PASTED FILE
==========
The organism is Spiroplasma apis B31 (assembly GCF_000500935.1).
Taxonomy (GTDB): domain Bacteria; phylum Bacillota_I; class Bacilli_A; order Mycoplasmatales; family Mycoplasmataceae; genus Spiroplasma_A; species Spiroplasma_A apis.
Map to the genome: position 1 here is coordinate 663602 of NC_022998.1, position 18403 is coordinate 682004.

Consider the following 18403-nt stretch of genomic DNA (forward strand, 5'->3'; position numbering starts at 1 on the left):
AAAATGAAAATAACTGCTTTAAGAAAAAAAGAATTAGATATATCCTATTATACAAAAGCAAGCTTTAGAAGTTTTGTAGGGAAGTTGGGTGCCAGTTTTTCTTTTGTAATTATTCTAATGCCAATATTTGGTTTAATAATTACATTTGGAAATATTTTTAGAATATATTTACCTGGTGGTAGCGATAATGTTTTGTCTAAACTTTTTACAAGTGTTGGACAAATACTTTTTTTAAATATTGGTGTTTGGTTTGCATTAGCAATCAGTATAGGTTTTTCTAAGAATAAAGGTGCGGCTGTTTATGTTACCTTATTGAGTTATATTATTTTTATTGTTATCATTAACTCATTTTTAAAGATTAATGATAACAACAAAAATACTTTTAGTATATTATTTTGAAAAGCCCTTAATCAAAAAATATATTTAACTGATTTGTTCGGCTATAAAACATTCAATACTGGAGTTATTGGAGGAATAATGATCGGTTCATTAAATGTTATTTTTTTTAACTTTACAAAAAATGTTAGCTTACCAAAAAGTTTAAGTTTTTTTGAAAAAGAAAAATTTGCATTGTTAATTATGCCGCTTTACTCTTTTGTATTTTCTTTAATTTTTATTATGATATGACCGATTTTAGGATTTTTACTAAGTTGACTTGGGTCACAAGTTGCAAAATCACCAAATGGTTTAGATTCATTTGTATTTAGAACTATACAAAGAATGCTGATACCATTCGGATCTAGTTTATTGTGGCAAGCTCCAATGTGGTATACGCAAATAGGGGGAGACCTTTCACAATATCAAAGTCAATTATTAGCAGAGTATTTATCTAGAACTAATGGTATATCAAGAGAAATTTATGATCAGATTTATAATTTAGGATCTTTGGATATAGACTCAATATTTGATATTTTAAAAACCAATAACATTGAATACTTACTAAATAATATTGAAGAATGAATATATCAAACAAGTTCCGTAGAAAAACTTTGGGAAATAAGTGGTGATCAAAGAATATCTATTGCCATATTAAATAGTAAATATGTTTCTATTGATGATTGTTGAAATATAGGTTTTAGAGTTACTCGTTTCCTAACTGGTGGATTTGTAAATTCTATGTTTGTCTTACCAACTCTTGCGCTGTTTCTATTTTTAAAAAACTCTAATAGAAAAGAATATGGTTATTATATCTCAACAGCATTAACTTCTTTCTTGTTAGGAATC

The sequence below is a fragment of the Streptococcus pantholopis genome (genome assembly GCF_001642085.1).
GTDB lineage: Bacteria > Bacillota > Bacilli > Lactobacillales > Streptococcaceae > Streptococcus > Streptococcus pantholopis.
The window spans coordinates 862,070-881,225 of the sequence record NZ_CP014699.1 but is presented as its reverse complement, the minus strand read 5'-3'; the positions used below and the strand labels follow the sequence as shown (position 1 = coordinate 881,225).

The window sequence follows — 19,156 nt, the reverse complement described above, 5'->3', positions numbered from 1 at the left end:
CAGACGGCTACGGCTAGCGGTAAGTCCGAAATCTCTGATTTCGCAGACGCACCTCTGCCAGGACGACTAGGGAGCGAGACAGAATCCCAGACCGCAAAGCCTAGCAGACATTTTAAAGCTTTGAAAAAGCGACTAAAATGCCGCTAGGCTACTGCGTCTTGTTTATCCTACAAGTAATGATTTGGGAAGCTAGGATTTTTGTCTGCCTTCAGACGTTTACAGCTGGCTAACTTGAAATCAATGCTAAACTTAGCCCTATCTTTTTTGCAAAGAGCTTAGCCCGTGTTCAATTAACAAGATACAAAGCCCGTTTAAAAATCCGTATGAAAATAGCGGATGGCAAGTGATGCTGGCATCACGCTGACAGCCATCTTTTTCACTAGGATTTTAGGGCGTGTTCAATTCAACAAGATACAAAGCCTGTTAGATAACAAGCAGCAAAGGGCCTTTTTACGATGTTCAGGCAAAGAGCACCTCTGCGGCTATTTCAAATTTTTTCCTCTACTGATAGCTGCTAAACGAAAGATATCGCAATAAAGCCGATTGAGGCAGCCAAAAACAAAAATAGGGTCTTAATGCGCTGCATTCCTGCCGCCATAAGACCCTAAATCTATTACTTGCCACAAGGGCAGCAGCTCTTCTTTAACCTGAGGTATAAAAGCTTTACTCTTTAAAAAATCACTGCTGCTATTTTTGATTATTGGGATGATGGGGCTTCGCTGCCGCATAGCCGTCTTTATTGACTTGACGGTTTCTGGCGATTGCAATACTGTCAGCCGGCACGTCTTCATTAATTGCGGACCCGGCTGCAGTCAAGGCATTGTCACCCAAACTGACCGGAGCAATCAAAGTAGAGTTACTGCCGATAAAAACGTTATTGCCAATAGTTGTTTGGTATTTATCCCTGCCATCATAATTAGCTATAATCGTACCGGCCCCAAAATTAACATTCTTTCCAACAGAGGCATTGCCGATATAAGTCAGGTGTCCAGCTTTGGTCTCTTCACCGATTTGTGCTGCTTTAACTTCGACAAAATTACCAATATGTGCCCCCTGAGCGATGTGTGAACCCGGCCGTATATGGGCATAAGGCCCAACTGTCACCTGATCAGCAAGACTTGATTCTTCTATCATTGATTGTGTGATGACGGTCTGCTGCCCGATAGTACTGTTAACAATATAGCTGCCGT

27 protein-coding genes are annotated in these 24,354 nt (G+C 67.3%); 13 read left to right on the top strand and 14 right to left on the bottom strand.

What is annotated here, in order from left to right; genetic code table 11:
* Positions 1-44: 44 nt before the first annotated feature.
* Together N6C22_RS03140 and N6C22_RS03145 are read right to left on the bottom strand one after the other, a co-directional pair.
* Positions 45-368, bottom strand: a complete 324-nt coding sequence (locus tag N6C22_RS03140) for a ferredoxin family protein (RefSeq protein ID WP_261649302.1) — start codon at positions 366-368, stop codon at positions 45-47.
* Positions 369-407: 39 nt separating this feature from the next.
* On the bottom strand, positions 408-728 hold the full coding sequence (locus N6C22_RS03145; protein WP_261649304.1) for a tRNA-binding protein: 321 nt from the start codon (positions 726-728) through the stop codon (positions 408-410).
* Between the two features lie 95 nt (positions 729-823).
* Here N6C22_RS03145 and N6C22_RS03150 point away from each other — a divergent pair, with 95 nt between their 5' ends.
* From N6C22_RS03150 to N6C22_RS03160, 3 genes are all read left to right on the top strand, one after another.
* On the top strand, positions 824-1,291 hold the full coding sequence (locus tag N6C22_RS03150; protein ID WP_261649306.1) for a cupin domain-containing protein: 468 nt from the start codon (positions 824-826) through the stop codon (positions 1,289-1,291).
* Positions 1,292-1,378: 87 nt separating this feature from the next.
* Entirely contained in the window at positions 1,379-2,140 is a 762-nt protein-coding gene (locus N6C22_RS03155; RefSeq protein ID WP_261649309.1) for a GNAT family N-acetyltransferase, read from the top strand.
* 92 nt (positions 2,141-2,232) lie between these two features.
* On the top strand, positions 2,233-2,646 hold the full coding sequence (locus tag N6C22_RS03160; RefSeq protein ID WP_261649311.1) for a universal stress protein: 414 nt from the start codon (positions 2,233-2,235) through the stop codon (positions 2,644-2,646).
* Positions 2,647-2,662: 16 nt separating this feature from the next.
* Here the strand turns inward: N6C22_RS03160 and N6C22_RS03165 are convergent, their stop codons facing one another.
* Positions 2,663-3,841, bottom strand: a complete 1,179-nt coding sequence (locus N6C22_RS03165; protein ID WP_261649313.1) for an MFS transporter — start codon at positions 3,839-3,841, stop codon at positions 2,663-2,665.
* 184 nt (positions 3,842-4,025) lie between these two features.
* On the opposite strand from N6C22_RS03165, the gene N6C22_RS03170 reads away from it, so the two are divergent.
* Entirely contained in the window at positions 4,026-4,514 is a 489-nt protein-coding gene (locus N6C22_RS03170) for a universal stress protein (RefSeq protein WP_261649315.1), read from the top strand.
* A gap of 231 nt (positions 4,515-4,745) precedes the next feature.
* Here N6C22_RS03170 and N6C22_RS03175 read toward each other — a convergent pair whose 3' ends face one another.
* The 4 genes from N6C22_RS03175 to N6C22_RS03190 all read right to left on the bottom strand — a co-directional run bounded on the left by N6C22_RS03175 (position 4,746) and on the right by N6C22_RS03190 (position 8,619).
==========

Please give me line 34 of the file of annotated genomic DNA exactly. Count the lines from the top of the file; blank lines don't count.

* The 4 genes from N6C22_RS03175 to N6C22_RS03190 all read right to left on the bottom strand — a co-directional run bounded on the left by N6C22_RS03175 (position 4,746) and on the right by N6C22_RS03190 (position 8,619).